A screenshot of the initial renderings of the Holos Communities "Denali" project on Fourth Street between Atlantic Avenue and Linden Avenue. Photo courtesy of Holos Communities

The folks behind a proposed 14-story project in Long Beach’s East Village that would dedicate 75% of its units to unhoused people are involving the local community in the planning process early, as the development could break ground as early as 2025.

The 103-unit project, known as Denali, would go up near the intersection of Fourth Street and Atlantic Avenue, according to plans submitted to the city last week from Holos Communities, a North Hollywood-based nonprofit affordable housing developer formerly known as Clifford Beers Housing. And on Thursday evening, Holos Communities representatives, along with architects, Long Beach Development Services officials and the site’s likely service provider, Mental Health America of Los Angeles, held a roundtable at the Covenant Presbyterian Church on Third Street near the project site for local residents to ask questions.

Several dozen people filed into the meeting to learn more about the proposal, which could add badly needed affordable units and space to allow unhoused people to get off the streets.

A woman in a light brown jacket looks at poster boards with the plans for the "Denali" housing project.
Residents attended a community roundtable event at Covenant Presbyterian Church Thursday evening, April 20, 2023, to learn more about the proposed “Denali” affordable housing unit that would dedicate 75% of units to unhoused people. Photo by Laura Anaya-Morga.

Community questions ran the gamut, including one about how successful these types of projects are in getting people off the streets.

“We absolutely define success by retention rate as well, and that’s something we track and publicly show on our website,” said Audrey Peterson, the director of housing for Holos Communities.

According to Aaron Perry-Zucker, a spokesperson for Holos, the group has had a 91% housing retention rate—meaning residents have moved into housing and stayed for more than a year—for its projects.

Public safety was another concern among residents. Some said they wanted to see 24-hour security at the building, and others wanted to know how problem tenants would be handled. While there likely won’t be security on-site at all hours, a property manager and service providers would have eyes on the building at all times, Holos Communities officials said Thursday.

Security needs are yet to be determined for this specific project, said Peterson.

Residents will also be cared for by service providers with a ratio of about 15 to 1, with Holos working in a “three-pronged approach” with its property management and its service provider, which is expected to be MHALA. The service providers would help with issues like tenants having unwanted guests, problems with rent payments and general transition assistance for people coming out of homelessness for the first time.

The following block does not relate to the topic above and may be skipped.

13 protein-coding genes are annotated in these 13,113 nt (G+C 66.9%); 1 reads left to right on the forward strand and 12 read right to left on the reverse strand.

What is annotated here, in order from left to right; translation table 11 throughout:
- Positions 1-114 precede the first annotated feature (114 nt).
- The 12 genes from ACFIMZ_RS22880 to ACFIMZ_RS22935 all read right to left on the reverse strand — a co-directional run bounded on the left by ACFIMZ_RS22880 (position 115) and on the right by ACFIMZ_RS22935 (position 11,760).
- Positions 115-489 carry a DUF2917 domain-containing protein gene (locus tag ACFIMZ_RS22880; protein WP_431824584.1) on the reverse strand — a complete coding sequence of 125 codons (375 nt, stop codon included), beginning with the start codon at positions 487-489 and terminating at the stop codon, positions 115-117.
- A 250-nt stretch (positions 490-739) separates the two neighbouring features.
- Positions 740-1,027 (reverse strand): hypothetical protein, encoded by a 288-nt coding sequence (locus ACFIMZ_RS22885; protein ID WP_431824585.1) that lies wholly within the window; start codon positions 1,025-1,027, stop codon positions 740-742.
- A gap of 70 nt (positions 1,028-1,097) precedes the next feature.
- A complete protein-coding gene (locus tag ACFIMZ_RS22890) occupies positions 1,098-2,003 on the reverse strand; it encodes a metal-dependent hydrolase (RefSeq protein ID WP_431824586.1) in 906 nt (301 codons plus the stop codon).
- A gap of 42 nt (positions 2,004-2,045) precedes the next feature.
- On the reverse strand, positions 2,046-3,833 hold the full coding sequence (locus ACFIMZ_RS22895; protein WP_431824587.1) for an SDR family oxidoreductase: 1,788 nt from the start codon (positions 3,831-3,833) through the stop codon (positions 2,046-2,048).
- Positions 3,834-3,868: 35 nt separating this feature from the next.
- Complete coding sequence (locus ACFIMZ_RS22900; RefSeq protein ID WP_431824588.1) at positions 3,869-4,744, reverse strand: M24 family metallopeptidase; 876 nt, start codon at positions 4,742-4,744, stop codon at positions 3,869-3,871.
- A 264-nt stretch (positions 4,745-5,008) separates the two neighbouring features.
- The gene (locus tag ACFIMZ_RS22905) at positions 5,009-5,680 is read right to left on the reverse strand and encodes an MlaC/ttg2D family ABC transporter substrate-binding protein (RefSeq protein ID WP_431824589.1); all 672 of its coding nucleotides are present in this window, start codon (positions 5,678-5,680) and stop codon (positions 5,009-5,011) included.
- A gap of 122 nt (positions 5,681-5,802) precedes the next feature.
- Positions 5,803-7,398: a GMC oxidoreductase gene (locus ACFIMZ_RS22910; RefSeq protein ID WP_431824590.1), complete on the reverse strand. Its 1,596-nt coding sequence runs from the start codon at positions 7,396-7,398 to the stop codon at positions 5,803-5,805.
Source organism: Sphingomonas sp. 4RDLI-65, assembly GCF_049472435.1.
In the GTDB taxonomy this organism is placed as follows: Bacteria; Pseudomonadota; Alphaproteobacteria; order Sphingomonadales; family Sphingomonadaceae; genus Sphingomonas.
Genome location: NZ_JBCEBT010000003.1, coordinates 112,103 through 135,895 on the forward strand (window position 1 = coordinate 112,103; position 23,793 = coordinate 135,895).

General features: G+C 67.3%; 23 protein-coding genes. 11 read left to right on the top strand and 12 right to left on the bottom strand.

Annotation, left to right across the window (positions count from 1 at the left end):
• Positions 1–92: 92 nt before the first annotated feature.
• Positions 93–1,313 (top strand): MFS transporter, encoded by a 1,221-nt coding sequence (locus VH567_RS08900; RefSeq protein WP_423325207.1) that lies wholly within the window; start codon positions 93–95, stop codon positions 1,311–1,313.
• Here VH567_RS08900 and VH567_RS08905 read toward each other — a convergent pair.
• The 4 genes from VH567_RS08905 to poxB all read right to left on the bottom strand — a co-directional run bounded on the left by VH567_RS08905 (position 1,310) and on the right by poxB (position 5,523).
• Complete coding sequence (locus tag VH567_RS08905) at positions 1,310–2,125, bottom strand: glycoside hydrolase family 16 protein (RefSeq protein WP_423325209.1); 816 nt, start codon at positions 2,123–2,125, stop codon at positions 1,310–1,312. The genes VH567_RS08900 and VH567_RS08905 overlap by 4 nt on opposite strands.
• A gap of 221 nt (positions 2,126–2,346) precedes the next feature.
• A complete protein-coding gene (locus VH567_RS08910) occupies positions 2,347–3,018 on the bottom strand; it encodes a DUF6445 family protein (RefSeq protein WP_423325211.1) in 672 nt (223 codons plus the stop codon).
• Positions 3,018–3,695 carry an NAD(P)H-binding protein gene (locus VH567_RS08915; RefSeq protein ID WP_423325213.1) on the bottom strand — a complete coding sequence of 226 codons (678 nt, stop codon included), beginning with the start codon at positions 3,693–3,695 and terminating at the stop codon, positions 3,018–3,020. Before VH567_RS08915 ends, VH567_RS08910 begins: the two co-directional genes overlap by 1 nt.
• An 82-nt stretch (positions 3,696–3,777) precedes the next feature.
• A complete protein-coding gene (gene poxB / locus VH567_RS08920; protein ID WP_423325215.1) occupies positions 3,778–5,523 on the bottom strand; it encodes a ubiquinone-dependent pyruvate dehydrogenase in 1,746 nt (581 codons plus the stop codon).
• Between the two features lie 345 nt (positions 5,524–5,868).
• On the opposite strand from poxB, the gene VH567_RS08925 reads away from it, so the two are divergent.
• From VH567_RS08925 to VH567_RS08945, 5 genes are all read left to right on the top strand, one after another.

The service provider would also handle onsite services like classes to teach cooking, how to do laundry and other life skills. There will also be community rooms and on-site therapy. Transportation to offsite services like medical appointments, as well as onsite mobile clinics for dental visits, are things Holos could provide once the project is built.

“Your identity as a homeless person doesn’t translate super well into a house environment,” said Luther Richert, MHALA’s south county chief services officer. “A lot of our work is in addressing that tension. People need to find a new meaningful role and a new identity, you know, and that doesn’t happen organically.”

Yet another concern was building height. Matt Kinney, a resident, noted that the proposed project is above the height limit for the area it will be built in.

Meggan Sorensen, bureau manager for the city’s Development Services Department, noted that because the proposed project is fully affordable, it can be taller than the current limit for building heights in the area, which is 80 feet.

As for why that location was chosen, Sorensen said the decision was made in an effort to “deconcentrate poverty.”

“We don’t want to continue to build housing for low-income people in areas that are completely low-income already,” she said. “We want to build them in areas where they have opportunities to walk to their job, or to catch the train, and to have opportunities and better schools and better grocery stores and things that build healthier communities.”

Another question raised among residents was how the unit would remain affordable, given rising housing costs in Long Beach. Sorensen said the units at Denali would be subject to a 55-year covenant that would keep them affordable for low-income households and its permanent supportive programs.

Holos received a $4 million loan from the city in January to pursue this project, which covers about $50,000 per unit. The total cost of development for the building is somewhere between $67 million to $77 million, or about $650,000 to $750,000 per unit, said Peterson. Holos is tasked with applying for county, state and federal funding to cover the rest, she said.

While residents had plenty of questions for officials, many who attended Thursday’s meeting were supportive of the project, and even those who had concerns didn’t seem to be outright opposed.

“We look forward for new housing for our unhoused neighbors,” one person wrote on a public comment board. “It is vital to ensure everyone has a safe, affordable home.”

The project is in the pre-development process with the city, but the current estimate for when it could break ground is 2025, with the project being completed in 2027, according to Holos’ website.

Proposed 14-story project would dedicate 75% of units to unhoused people